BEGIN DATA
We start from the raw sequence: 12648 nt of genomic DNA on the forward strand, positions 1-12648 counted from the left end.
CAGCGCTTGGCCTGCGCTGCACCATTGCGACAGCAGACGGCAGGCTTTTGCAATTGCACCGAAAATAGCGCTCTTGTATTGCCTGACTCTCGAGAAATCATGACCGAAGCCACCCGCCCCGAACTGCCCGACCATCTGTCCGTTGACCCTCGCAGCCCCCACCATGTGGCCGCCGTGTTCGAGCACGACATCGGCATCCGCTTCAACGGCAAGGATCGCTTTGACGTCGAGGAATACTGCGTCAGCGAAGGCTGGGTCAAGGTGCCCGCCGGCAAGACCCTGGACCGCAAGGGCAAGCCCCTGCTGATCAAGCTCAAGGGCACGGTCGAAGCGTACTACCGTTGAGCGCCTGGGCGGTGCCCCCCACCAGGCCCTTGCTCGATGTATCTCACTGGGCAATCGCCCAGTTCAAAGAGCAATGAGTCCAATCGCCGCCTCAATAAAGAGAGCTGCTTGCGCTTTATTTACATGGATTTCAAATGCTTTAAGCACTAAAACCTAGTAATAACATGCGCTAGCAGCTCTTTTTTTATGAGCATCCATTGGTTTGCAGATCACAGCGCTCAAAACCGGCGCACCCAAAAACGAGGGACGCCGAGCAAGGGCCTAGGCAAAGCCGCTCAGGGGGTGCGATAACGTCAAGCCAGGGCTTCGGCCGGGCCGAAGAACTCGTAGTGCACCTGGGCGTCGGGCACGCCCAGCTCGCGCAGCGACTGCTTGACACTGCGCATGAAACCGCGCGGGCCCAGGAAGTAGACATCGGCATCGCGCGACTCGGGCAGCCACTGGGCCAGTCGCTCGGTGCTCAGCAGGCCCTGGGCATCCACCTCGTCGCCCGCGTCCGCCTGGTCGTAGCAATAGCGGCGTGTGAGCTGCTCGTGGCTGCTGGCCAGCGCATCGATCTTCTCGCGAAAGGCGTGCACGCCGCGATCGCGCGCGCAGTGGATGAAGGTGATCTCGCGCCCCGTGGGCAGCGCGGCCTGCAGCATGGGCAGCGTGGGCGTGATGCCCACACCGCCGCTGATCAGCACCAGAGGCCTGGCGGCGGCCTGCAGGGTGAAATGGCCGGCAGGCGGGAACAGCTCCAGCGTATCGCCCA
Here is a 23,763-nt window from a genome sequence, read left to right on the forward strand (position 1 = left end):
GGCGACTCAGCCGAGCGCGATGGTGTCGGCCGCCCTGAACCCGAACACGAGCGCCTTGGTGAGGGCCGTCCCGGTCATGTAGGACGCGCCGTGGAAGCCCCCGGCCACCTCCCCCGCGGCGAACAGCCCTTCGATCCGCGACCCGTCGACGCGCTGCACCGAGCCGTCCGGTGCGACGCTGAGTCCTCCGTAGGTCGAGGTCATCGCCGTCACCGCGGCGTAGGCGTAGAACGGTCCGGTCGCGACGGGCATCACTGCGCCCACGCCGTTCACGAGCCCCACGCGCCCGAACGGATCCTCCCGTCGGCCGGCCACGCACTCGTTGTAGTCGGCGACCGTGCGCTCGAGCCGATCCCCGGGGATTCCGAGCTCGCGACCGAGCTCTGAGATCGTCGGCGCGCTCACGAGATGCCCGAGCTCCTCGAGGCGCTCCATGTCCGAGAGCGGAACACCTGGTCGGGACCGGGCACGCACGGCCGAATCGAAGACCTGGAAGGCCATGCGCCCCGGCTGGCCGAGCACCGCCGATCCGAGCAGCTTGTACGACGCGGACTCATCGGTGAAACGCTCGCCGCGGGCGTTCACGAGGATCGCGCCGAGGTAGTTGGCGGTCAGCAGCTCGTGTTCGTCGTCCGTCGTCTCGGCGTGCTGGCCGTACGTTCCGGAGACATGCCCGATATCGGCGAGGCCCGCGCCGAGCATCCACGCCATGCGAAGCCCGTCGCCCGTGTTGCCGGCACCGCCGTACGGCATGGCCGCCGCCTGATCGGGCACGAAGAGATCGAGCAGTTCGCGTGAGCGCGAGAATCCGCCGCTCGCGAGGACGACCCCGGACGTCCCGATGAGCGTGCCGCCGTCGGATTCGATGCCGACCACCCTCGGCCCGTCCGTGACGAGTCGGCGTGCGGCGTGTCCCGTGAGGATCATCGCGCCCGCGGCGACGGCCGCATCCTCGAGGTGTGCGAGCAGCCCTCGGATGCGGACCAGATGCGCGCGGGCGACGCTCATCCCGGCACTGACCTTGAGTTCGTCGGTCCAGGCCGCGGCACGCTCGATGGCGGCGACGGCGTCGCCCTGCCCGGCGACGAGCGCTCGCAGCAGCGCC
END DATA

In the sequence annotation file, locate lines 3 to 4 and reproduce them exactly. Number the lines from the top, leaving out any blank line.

Here is a 23,763-nt window from a genome sequence, read left to right on the forward strand (position 1 = left end):
GGCGACTCAGCCGAGCGCGATGGTGTCGGCCGCCCTGAACCCGAACACGAGCGCCTTGGTGAGGGCCGTCCCGGTCATGTAGGACGCGCCGTGGAAGCCCCCGGCCACCTCCCCCGCGGCGAACAGCCCTTCGATCCGCGACCCGTCGACGCGCTGCACCGAGCCGTCCGGTGCGACGCTGAGTCCTCCGTAGGTCGAGGTCATCGCCGTCACCGCGGCGTAGGCGTAGAACGGTCCGGTCGCGACGGGCATCACTGCGCCCACGCCGTTCACGAGCCCCACGCGCCCGAACGGATCCTCCCGTCGGCCGGCCACGCACTCGTTGTAGTCGGCGACCGTGCGCTCGAGCCGATCCCCGGGGATTCCGAGCTCGCGACCGAGCTCTGAGATCGTCGGCGCGCTCACGAGATGCCCGAGCTCCTCGAGGCGCTCCATGTCCGAGAGCGGAACACCTGGTCGGGACCGGGCACGCACGGCCGAATCGAAGACCTGGAAGGCCATGCGCCCCGGCTGGCCGAGCACCGCCGATCCGAGCAGCTTGTACGACGCGGACTCATCGGTGAAACGCTCGCCGCGGGCGTTCACGAGGATCGCGCCGAGGTAGTTGGCGGTCAGCAGCTCGTGTTCGTCGTCCGTCGTCTCGGCGTGCTGGCCGTACGTTCCGGAGACATGCCCGATATCGGCGAGGCCCGCGCCGAGCATCCACGCCATGCGAAGCCCGTCGCCCGTGTTGCCGGCACCGCCGTACGGCATGGCCGCCGCCTGATCGGGCACGAAGAGATCGAGCAGTTCGCGTGAGCGCGAGAATCCGCCGCTCGCGAGGACGACCCCGGACGTCCCGATGAGCGTGCCGCCGTCGGATTCGATGCCGACCACCCTCGGCCCGTCCGTGACGAGTCGGCGTGCGGCGTGTCCCGTGAGGATCATCGCGCCCGCGGCGACGGCCGCATCCTCGAGGTGTGCGAGCAGCCCTCGGATGCGGACCAGATGCGCGCGGGCGACGCTCATCCCGGCACTGACCTTGAGTTCGTCGGTCCAGGCCGCGGCACGCTCGATGGCGGCGACGGCGTCGCCCTGCCCGGCGACGAGCGCTCGCAGCAGCGCC